Salgaocar FC on the other hand showed how unprofessionalism reigns in Indian football, as after signing players like Sandesh Gadkari on lucrative contracts, they unceremoniously dumped them half-way through the season, with pittance for compensation.

India’s unprofessionalism was laid out for the world to bear when the Brazilian legends, here to take part in a match between the Brazilian Masters and IFA All-stars, refused to take to the field as the organizers failed to pay them on time.

After hectic parleys, the money was finally disbursed to the players and eventually they took the field, after a lengthy delay

Of course, the fact that the league also lost it’s only 2 south Indian representatives and the haphazard manner that several high profile games were organized meant the year finished with plenty to be desired.


While the above incidents too should have left those who care about Indian football with their heads bowed in shame, nothing matched the tragedy that was the death of a Bangalore footballer on the pitch.

Just a few days after Fabrice Muamba had a miraculous escape, Venkatesh Dhanraj, a professional football player based in Bangalore plying his trade for 'Bangalore Mars', passed away on his way to the hospital after collapsing on the field. This was primarily due to a lack of any sort of basic emergency or life saving care at the stadium as well as lack of an ambulance or any other direct transport facility to the hospital which might have resulted in a different outcome altogether.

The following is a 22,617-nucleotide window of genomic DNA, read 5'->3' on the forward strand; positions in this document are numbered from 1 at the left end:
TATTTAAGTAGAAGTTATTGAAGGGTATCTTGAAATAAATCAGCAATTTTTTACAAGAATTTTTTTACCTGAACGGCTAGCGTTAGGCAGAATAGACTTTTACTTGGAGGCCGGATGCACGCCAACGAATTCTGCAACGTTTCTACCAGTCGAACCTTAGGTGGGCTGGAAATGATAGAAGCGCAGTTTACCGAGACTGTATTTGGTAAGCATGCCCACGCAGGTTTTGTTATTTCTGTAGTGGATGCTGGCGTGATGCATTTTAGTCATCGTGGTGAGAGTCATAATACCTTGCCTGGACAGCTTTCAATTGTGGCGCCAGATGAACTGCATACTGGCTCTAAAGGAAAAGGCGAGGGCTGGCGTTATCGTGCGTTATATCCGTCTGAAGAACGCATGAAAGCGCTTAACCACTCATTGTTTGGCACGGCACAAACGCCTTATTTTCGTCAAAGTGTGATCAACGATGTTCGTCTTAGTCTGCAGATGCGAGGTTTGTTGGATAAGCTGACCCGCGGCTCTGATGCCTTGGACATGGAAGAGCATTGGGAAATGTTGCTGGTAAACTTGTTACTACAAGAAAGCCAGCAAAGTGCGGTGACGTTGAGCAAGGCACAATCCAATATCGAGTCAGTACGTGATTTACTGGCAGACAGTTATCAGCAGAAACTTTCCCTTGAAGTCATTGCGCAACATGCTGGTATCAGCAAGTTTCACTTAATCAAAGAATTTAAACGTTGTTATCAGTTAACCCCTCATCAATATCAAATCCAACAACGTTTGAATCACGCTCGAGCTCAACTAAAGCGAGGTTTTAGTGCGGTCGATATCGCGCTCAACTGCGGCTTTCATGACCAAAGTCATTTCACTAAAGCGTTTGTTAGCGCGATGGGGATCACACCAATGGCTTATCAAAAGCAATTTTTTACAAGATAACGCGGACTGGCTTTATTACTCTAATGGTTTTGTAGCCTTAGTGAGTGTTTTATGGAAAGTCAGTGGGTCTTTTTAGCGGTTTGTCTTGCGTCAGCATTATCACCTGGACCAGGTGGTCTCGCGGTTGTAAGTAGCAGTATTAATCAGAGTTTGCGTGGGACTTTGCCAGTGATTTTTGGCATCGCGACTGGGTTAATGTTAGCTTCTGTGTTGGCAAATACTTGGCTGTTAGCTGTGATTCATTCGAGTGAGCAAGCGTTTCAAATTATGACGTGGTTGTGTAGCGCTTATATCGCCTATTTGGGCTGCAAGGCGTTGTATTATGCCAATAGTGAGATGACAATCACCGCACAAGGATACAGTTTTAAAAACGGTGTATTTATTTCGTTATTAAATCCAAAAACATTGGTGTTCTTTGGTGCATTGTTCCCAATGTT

A few months later, Mahesh Thapa suffered the same fate in Jalpaiguri, as he collapsed after a collision with the goalkeeper. He was rushed to a local hospital, which shockingly did not have a bed for the player to be treated on. By the time he was moved elsewhere, it was too late.

Administrative goof-ups and on the field errors can be corrected, but a life lost can never be compensated for.